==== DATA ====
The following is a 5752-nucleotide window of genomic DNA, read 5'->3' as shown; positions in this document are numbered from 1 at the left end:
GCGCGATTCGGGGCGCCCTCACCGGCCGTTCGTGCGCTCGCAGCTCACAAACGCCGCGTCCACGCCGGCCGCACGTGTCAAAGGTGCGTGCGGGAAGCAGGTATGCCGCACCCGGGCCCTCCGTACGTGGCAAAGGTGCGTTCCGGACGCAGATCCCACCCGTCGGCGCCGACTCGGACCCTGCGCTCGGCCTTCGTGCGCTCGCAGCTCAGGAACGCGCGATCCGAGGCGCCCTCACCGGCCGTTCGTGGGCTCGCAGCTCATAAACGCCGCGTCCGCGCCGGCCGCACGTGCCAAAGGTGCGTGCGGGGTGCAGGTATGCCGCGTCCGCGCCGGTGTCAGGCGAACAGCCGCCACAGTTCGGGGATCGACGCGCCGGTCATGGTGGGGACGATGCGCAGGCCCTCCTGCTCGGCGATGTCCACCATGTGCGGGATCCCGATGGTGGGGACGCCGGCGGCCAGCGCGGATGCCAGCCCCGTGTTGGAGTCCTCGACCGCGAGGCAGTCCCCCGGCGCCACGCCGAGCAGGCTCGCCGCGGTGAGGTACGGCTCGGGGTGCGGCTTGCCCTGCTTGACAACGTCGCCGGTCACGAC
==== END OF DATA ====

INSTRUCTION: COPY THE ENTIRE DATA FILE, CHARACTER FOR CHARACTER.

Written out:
The following is a 5752-nucleotide window of genomic DNA, read 5'->3' as shown; positions in this document are numbered from 1 at the left end:
GCGCGATTCGGGGCGCCCTCACCGGCCGTTCGTGCGCTCGCAGCTCACAAACGCCGCGTCCACGCCGGCCGCACGTGTCAAAGGTGCGTGCGGGAAGCAGGTATGCCGCACCCGGGCCCTCCGTACGTGGCAAAGGTGCGTTCCGGACGCAGATCCCACCCGTCGGCGCCGACTCGGACCCTGCGCTCGGCCTTCGTGCGCTCGCAGCTCAGGAACGCGCGATCCGAGGCGCCCTCACCGGCCGTTCGTGGGCTCGCAGCTCATAAACGCCGCGTCCGCGCCGGCCGCACGTGCCAAAGGTGCGTGCGGGGTGCAGGTATGCCGCGTCCGCGCCGGTGTCAGGCGAACAGCCGCCACAGTTCGGGGATCGACGCGCCGGTCATGGTGGGGACGATGCGCAGGCCCTCCTGCTCGGCGATGTCCACCATGTGCGGGATCCCGATGGTGGGGACGCCGGCGGCCAGCGCGGATGCCAGCCCCGTGTTGGAGTCCTCGACCGCGAGGCAGTCCCCCGGCGCCACGCCGAGCAGGCTCGCCGCGGTGAGGTACGGCTCGGGGTGCGGCTTGCCCTGCTTGACAACGTCGCCGGTCACGAC